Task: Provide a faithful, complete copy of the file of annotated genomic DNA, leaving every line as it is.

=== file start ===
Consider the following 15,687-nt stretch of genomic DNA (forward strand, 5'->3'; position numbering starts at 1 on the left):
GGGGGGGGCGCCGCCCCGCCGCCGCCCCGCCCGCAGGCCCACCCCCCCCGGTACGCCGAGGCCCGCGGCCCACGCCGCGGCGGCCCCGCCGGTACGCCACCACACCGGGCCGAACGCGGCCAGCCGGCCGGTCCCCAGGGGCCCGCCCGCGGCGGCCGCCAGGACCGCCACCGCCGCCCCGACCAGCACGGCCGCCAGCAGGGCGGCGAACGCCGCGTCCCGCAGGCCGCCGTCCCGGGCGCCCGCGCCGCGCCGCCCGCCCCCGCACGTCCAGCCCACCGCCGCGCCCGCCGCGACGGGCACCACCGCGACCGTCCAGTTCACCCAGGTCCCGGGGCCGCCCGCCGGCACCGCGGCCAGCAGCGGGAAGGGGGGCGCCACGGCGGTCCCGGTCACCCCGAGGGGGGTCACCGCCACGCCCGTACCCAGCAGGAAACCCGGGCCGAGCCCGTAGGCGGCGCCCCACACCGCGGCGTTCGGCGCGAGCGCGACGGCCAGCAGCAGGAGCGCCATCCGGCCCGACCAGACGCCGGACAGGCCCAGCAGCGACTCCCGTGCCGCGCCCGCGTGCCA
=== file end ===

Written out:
Consider the following 15,687-nt stretch of genomic DNA (forward strand, 5'->3'; position numbering starts at 1 on the left):
GGGGGGGGCGCCGCCCCGCCGCCGCCCCGCCCGCAGGCCCACCCCCCCCGGTACGCCGAGGCCCGCGGCCCACGCCGCGGCGGCCCCGCCGGTACGCCACCACACCGGGCCGAACGCGGCCAGCCGGCCGGTCCCCAGGGGCCCGCCCGCGGCGGCCGCCAGGACCGCCACCGCCGCCCCGACCAGCACGGCCGCCAGCAGGGCGGCGAACGCCGCGTCCCGCAGGCCGCCGTCCCGGGCGCCCGCGCCGCGCCGCCCGCCCCCGCACGTCCAGCCCACCGCCGCGCCCGCCGCGACGGGCACCACCGCGACCGTCCAGTTCACCCAGGTCCCGGGGCCGCCCGCCGGCACCGCGGCCAGCAGCGGGAAGGGGGGCGCCACGGCGGTCCCGGTCACCCCGAGGGGGGTCACCGCCACGCCCGTACCCAGCAGGAAACCCGGGCCGAGCCCGTAGGCGGCGCCCCACACCGCGGCGTTCGGCGCGAGCGCGACGGCCAGCAGCAGGAGCGCCATCCGGCCCGACCAGACGCCGGACAGGCCCAGCAGCGACTCCCGTGCCGCGCCCGCGTGCCA